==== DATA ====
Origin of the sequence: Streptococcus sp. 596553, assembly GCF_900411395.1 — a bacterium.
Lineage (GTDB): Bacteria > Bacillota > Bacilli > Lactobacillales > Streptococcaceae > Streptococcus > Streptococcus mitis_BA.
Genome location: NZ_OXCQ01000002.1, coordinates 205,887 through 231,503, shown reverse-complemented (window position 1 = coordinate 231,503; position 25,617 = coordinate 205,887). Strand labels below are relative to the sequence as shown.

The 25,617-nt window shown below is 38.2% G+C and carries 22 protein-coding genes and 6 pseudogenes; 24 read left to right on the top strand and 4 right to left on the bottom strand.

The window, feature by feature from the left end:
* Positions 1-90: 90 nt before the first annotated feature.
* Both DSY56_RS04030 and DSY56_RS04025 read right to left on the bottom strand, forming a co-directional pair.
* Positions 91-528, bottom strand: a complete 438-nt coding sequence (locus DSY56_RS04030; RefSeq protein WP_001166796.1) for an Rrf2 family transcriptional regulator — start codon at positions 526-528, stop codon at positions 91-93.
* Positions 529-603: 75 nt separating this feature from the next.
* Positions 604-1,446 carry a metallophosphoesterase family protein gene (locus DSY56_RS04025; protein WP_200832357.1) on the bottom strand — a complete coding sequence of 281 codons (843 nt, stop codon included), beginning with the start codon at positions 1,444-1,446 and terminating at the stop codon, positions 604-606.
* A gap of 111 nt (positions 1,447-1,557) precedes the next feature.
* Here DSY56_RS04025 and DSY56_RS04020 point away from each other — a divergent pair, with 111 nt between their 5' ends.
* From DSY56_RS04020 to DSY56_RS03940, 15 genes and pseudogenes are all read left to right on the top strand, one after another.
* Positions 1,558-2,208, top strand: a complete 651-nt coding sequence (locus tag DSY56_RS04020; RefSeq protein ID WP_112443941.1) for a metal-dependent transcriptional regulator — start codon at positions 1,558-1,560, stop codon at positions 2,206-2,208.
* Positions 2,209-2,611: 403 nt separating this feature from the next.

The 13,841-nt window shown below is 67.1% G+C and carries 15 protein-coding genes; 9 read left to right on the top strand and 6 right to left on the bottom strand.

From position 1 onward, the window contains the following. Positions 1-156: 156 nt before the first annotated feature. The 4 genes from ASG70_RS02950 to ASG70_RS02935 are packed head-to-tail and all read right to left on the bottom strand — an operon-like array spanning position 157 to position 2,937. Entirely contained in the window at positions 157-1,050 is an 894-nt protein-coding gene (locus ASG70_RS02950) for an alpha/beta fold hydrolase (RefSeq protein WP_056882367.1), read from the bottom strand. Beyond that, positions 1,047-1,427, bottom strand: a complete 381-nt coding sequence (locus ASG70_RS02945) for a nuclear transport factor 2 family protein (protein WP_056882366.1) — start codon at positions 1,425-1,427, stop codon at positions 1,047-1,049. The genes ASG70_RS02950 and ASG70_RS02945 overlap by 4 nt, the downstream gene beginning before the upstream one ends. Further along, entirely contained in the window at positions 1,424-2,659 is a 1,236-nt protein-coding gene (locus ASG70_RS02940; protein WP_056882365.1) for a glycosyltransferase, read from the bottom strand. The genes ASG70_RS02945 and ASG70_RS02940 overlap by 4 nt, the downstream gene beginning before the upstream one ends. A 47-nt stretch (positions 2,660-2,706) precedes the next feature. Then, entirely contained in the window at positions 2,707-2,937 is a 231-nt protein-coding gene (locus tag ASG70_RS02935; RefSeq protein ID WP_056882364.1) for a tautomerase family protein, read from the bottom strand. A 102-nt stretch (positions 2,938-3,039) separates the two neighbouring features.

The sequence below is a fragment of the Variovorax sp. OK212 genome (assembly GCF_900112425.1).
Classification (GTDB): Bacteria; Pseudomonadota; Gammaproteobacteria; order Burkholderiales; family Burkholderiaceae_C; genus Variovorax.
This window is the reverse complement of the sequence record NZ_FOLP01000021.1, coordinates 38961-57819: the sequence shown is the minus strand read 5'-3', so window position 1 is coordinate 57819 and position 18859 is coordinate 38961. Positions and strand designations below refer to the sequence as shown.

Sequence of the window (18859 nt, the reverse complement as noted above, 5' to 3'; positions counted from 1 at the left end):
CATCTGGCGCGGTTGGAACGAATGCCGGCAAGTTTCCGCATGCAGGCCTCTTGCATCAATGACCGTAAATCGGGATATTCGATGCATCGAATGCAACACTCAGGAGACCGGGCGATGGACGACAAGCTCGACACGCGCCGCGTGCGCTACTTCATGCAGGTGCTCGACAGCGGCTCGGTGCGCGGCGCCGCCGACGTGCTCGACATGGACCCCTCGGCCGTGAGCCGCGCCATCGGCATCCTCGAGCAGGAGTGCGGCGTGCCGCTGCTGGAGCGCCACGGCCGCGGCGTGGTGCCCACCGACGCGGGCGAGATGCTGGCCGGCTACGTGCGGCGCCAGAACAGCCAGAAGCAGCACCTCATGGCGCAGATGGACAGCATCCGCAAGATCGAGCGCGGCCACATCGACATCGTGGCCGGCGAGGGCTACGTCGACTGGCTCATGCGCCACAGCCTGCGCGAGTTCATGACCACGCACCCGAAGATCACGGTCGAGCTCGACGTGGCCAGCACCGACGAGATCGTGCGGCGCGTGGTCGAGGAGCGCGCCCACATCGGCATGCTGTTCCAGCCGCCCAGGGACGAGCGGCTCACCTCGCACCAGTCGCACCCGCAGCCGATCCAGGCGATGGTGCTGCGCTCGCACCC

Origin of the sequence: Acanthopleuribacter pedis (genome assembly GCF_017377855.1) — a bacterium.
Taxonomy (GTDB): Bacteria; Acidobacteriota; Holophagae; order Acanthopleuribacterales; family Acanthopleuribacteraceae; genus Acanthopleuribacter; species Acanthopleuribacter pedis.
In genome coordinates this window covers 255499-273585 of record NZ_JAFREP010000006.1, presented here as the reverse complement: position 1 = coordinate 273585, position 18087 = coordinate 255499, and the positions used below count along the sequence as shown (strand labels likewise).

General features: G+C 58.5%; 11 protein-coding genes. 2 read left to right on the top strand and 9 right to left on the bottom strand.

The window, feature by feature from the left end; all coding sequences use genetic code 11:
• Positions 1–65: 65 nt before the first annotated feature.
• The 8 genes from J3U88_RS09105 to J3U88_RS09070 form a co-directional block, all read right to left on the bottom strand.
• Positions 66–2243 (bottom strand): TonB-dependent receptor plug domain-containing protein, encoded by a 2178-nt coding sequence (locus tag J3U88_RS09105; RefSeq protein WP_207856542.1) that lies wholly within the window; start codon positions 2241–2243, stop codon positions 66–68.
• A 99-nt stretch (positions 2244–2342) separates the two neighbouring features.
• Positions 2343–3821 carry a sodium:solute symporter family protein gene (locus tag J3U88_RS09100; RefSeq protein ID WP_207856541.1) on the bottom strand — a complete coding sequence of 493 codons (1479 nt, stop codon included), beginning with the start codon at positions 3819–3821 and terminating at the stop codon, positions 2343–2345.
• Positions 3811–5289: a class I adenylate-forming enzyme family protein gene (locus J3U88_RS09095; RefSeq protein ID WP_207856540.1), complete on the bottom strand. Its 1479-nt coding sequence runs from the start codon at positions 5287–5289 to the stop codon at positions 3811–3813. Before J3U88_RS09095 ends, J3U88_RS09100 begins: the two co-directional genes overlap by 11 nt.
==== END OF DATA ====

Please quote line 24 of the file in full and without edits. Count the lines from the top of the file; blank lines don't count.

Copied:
Taxonomy (GTDB): Bacteria; Acidobacteriota; Holophagae; order Acanthopleuribacterales; family Acanthopleuribacteraceae; genus Acanthopleuribacter; species Acanthopleuribacter pedis.